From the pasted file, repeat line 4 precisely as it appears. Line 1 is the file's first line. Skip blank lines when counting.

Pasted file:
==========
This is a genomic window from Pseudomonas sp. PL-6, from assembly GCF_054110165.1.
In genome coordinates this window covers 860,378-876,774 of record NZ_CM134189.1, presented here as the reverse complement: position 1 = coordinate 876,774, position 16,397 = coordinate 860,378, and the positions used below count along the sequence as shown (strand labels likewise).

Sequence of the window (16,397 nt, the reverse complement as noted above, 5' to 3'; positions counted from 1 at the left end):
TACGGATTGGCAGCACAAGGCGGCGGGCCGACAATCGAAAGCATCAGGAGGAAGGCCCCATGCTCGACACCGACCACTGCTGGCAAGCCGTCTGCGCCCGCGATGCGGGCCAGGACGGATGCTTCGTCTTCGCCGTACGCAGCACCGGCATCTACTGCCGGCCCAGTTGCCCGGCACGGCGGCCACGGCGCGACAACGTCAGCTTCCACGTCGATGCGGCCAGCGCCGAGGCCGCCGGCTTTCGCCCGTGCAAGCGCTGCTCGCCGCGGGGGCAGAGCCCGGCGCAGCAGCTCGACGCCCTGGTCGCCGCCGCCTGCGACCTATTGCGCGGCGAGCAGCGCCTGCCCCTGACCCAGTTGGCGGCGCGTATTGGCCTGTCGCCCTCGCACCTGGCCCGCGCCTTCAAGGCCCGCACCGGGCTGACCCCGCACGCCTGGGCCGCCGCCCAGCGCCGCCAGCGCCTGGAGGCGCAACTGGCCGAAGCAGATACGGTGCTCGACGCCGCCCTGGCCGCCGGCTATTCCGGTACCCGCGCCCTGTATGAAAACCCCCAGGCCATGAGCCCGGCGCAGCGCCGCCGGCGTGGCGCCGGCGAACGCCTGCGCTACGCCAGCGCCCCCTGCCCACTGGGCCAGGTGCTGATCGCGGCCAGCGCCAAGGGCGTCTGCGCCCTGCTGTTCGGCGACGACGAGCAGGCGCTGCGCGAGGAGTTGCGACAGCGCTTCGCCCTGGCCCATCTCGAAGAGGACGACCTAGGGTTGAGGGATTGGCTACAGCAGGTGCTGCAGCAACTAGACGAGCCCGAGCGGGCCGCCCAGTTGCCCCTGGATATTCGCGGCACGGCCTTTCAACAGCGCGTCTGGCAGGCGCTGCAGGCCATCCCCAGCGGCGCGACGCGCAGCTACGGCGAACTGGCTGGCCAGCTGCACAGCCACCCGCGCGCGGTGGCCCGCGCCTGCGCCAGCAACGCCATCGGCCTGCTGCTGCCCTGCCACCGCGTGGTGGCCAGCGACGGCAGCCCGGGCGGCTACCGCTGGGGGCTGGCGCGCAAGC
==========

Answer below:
TACGGATTGGCAGCACAAGGCGGCGGGCCGACAATCGAAAGCATCAGGAGGAAGGCCCCATGCTCGACACCGACCACTGCTGGCAAGCCGTCTGCGCCCGCGATGCGGGCCAGGACGGATGCTTCGTCTTCGCCGTACGCAGCACCGGCATCTACTGCCGGCCCAGTTGCCCGGCACGGCGGCCACGGCGCGACAACGTCAGCTTCCACGTCGATGCGGCCAGCGCCGAGGCCGCCGGCTTTCGCCCGTGCAAGCGCTGCTCGCCGCGGGGGCAGAGCCCGGCGCAGCAGCTCGACGCCCTGGTCGCCGCCGCCTGCGACCTATTGCGCGGCGAGCAGCGCCTGCCCCTGACCCAGTTGGCGGCGCGTATTGGCCTGTCGCCCTCGCACCTGGCCCGCGCCTTCAAGGCCCGCACCGGGCTGACCCCGCACGCCTGGGCCGCCGCCCAGCGCCGCCAGCGCCTGGAGGCGCAACTGGCCGAAGCAGATACGGTGCTCGACGCCGCCCTGGCCGCCGGCTATTCCGGTACCCGCGCCCTGTATGAAAACCCCCAGGCCATGAGCCCGGCGCAGCGCCGCCGGCGTGGCGCCGGCGAACGCCTGCGCTACGCCAGCGCCCCCTGCCCACTGGGCCAGGTGCTGATCGCGGCCAGCGCCAAGGGCGTCTGCGCCCTGCTGTTCGGCGACGACGAGCAGGCGCTGCGCGAGGAGTTGCGACAGCGCTTCGCCCTGGCCCATCTCGAAGAGGACGACCTAGGGTTGAGGGATTGGCTACAGCAGGTGCTGCAGCAACTAGACGAGCCCGAGCGGGCCGCCCAGTTGCCCCTGGATATTCGCGGCACGGCCTTTCAACAGCGCGTCTGGCAGGCGCTGCAGGCCATCCCCAGCGGCGCGACGCGCAGCTACGGCGAACTGGCTGGCCAGCTGCACAGCCACCCGCGCGCGGTGGCCCGCGCCTGCGCCAGCAACGCCATCGGCCTGCTGCTGCCCTGCCACCGCGTGGTGGCCAGCGACGGCAGCCCGGGCGGCTACCGCTGGGGGCTGGCGCGCAAGC